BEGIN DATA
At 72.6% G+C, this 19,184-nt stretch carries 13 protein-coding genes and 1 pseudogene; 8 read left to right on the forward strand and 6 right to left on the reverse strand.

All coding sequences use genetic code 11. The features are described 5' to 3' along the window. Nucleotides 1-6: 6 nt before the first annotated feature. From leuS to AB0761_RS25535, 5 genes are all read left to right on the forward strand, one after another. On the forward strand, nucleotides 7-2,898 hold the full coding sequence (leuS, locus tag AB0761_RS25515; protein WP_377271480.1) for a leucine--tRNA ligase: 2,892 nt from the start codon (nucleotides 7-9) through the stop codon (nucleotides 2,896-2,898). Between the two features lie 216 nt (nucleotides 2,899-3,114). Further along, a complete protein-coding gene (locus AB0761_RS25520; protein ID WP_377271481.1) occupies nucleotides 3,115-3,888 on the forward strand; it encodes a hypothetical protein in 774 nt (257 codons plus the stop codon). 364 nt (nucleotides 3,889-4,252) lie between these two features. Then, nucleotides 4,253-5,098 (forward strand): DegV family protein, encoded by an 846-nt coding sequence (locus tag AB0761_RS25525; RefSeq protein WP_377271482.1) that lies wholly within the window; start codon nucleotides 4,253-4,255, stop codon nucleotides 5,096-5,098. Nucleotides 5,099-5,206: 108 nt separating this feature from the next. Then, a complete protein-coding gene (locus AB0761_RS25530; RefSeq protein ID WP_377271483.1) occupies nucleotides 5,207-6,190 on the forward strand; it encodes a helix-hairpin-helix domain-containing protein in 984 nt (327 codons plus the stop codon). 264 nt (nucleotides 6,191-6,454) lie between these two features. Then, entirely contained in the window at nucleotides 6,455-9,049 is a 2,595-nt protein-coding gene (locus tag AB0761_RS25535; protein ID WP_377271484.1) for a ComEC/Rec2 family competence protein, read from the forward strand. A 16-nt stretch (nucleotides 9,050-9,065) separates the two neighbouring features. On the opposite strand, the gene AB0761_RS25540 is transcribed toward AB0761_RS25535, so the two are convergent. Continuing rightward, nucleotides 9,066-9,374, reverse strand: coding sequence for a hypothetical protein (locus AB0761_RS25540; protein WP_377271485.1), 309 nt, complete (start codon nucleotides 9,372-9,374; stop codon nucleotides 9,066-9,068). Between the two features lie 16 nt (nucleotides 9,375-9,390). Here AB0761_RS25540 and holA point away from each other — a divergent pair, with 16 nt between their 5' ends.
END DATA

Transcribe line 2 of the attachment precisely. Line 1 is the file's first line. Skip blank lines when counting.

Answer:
All coding sequences use genetic code 11. The features are described 5' to 3' along the window. Nucleotides 1-6: 6 nt before the first annotated feature. From leuS to AB0761_RS25535, 5 genes are all read left to right on the forward strand, one after another. On the forward strand, nucleotides 7-2,898 hold the full coding sequence (leuS, locus tag AB0761_RS25515; protein WP_377271480.1) for a leucine--tRNA ligase: 2,892 nt from the start codon (nucleotides 7-9) through the stop codon (nucleotides 2,896-2,898). Between the two features lie 216 nt (nucleotides 2,899-3,114). Further along, a complete protein-coding gene (locus AB0761_RS25520; protein ID WP_377271481.1) occupies nucleotides 3,115-3,888 on the forward strand; it encodes a hypothetical protein in 774 nt (257 codons plus the stop codon). 364 nt (nucleotides 3,889-4,252) lie between these two features. Then, nucleotides 4,253-5,098 (forward strand): DegV family protein, encoded by an 846-nt coding sequence (locus tag AB0761_RS25525; RefSeq protein WP_377271482.1) that lies wholly within the window; start codon nucleotides 4,253-4,255, stop codon nucleotides 5,096-5,098. Nucleotides 5,099-5,206: 108 nt separating this feature from the next. Then, a complete protein-coding gene (locus AB0761_RS25530; RefSeq protein ID WP_377271483.1) occupies nucleotides 5,207-6,190 on the forward strand; it encodes a helix-hairpin-helix domain-containing protein in 984 nt (327 codons plus the stop codon). 264 nt (nucleotides 6,191-6,454) lie between these two features. Then, entirely contained in the window at nucleotides 6,455-9,049 is a 2,595-nt protein-coding gene (locus tag AB0761_RS25535; protein ID WP_377271484.1) for a ComEC/Rec2 family competence protein, read from the forward strand. A 16-nt stretch (nucleotides 9,050-9,065) separates the two neighbouring features. On the opposite strand, the gene AB0761_RS25540 is transcribed toward AB0761_RS25535, so the two are convergent. Continuing rightward, nucleotides 9,066-9,374, reverse strand: coding sequence for a hypothetical protein (locus AB0761_RS25540; protein WP_377271485.1), 309 nt, complete (start codon nucleotides 9,372-9,374; stop codon nucleotides 9,066-9,068). Between the two features lie 16 nt (nucleotides 9,375-9,390). Here AB0761_RS25540 and holA point away from each other — a divergent pair, with 16 nt between their 5' ends.